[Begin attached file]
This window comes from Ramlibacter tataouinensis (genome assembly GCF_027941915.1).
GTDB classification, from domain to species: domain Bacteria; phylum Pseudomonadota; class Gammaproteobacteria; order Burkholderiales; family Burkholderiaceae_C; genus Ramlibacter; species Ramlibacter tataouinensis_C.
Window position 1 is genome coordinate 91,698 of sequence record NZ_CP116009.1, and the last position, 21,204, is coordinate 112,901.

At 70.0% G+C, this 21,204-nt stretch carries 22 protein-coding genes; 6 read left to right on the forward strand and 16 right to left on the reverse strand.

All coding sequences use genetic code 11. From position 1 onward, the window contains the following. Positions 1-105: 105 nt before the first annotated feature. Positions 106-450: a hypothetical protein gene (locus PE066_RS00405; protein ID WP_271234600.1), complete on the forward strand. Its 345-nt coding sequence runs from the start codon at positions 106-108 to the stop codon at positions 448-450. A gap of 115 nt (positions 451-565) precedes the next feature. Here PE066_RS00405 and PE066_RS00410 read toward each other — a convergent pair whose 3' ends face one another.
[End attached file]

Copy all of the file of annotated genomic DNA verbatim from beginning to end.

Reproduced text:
This window comes from Ramlibacter tataouinensis (genome assembly GCF_027941915.1).
GTDB classification, from domain to species: domain Bacteria; phylum Pseudomonadota; class Gammaproteobacteria; order Burkholderiales; family Burkholderiaceae_C; genus Ramlibacter; species Ramlibacter tataouinensis_C.
Window position 1 is genome coordinate 91,698 of sequence record NZ_CP116009.1, and the last position, 21,204, is coordinate 112,901.

At 70.0% G+C, this 21,204-nt stretch carries 22 protein-coding genes; 6 read left to right on the forward strand and 16 right to left on the reverse strand.

All coding sequences use genetic code 11. From position 1 onward, the window contains the following. Positions 1-105: 105 nt before the first annotated feature. Positions 106-450: a hypothetical protein gene (locus PE066_RS00405; protein ID WP_271234600.1), complete on the forward strand. Its 345-nt coding sequence runs from the start codon at positions 106-108 to the stop codon at positions 448-450. A gap of 115 nt (positions 451-565) precedes the next feature. Here PE066_RS00405 and PE066_RS00410 read toward each other — a convergent pair whose 3' ends face one another.